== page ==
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Ok another three questions to help me get up to speed on getting my first ATV...
1- It's after the court clerk has closed and you're standing there with the guy after your test drive and you've decided you really want the machine he's selling, and if you don't put cash in his hand now it might be gone tomorrow. So how do you know there's not a lien on the title or that the machine is even his? Just wondering how you go about purchasing a machine and make sure you don't get ripped off somehow title wise.
2- How much do private parties generally come off their asking price if they haven't put something like 'FIRM' in their advertisement? Also, how much do dealerships generally come off their price?
3- I've been told to stay away from ten year old Polaris from a number of different people, but that they've come a long way since then. How old is the oldest Polaris I should consider buying used? Around when did they start to improve in quality?
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Found this while browsing online, good info for new owners.
ATV Maintenance and Safety
Several times a year, customers show up with an ATV, that has significant wear to
undercarriage, suspension, and/or braking components. Some of these machines are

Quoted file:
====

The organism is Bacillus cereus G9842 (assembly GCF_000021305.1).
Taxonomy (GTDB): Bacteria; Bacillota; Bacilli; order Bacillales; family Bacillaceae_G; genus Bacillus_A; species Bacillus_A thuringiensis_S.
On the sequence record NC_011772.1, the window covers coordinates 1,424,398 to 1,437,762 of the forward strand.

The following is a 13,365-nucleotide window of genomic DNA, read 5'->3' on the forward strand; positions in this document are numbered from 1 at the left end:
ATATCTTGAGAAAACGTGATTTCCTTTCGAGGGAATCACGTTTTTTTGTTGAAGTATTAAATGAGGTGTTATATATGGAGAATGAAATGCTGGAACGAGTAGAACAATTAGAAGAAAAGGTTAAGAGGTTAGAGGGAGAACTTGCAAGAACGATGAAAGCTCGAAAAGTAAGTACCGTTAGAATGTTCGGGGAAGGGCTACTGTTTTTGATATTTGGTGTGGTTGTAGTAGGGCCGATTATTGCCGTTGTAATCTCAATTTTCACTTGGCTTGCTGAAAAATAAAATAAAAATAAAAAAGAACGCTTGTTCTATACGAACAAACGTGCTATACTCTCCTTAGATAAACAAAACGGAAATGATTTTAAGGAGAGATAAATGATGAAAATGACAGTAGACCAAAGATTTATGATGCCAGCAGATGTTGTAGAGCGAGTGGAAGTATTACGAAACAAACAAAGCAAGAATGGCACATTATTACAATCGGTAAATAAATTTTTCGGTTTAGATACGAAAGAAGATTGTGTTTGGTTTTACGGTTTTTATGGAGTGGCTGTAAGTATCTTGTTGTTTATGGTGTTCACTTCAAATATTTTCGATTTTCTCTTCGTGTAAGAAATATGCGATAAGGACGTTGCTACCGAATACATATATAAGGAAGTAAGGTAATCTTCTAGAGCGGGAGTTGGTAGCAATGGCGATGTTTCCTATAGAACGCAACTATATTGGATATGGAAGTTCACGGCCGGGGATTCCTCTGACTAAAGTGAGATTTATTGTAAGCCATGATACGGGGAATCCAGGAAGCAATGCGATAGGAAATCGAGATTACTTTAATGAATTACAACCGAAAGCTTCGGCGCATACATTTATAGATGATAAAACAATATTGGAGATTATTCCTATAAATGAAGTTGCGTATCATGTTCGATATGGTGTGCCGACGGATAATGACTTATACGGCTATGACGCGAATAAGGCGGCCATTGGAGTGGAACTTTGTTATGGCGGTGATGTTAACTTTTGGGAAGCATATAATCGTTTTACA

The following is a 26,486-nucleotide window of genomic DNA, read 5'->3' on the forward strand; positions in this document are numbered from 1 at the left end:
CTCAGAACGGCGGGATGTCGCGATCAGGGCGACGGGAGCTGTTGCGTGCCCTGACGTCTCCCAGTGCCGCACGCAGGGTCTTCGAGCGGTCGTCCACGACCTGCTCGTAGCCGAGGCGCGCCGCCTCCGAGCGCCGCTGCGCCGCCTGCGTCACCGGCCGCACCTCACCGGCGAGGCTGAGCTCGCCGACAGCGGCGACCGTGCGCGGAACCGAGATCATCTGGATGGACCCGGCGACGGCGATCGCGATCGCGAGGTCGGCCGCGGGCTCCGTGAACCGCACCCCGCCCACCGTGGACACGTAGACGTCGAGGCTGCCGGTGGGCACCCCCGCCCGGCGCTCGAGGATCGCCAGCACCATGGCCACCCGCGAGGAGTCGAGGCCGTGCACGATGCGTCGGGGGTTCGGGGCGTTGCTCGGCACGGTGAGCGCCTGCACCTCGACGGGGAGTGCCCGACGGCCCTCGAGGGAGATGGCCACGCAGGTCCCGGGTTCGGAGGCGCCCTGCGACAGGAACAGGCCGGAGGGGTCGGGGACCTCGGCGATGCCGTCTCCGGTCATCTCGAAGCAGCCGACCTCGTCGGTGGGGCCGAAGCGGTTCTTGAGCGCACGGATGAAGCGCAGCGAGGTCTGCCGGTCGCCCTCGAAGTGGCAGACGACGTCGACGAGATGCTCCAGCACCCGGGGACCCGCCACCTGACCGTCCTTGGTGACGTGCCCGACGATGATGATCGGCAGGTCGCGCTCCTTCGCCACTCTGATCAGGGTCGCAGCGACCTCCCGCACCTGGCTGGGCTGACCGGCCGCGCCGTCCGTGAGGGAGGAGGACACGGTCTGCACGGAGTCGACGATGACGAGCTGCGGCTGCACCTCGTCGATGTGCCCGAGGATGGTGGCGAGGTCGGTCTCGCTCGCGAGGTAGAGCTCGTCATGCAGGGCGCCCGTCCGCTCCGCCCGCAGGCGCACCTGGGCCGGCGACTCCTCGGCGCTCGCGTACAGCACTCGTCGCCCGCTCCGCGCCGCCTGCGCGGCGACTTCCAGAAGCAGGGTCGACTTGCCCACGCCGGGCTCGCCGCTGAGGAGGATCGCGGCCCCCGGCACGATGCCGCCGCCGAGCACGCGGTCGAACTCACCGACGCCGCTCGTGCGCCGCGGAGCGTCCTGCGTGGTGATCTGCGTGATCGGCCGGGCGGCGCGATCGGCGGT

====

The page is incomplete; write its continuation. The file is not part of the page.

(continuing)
nearly new, or have low mileage or hours of use, which elevates the concern of the
owners even further. A few simple steps can help reduce the occurrence of this wear,
especially on machines that are only occasionally ridden, to a large extent.
First riders must realize, that most manufacturers do not recommend riding your ATV
in water and mud, that is deeper than the bottom of your wheels center cap or axle.
Obviously, even casual riders will encounter situations where this is unavoidable,
and some riders will use their machines on rugged trails, and under conditions that
tend to push the machine's fording capabilities to their limits.
That being said, the more your ATV is immersed in deep water and mud, the more
likely you are to accelerate wear on that machines components. There are however
some simple measures you can take to help minimize the impact associated with water
and mud intrusion, and help keep a dependable machine in good condition.
1) Routine Maintenance - Keeping your oil changed in engines, differentials,
transmissions, etc. If water infiltrates these components and is left unremediated,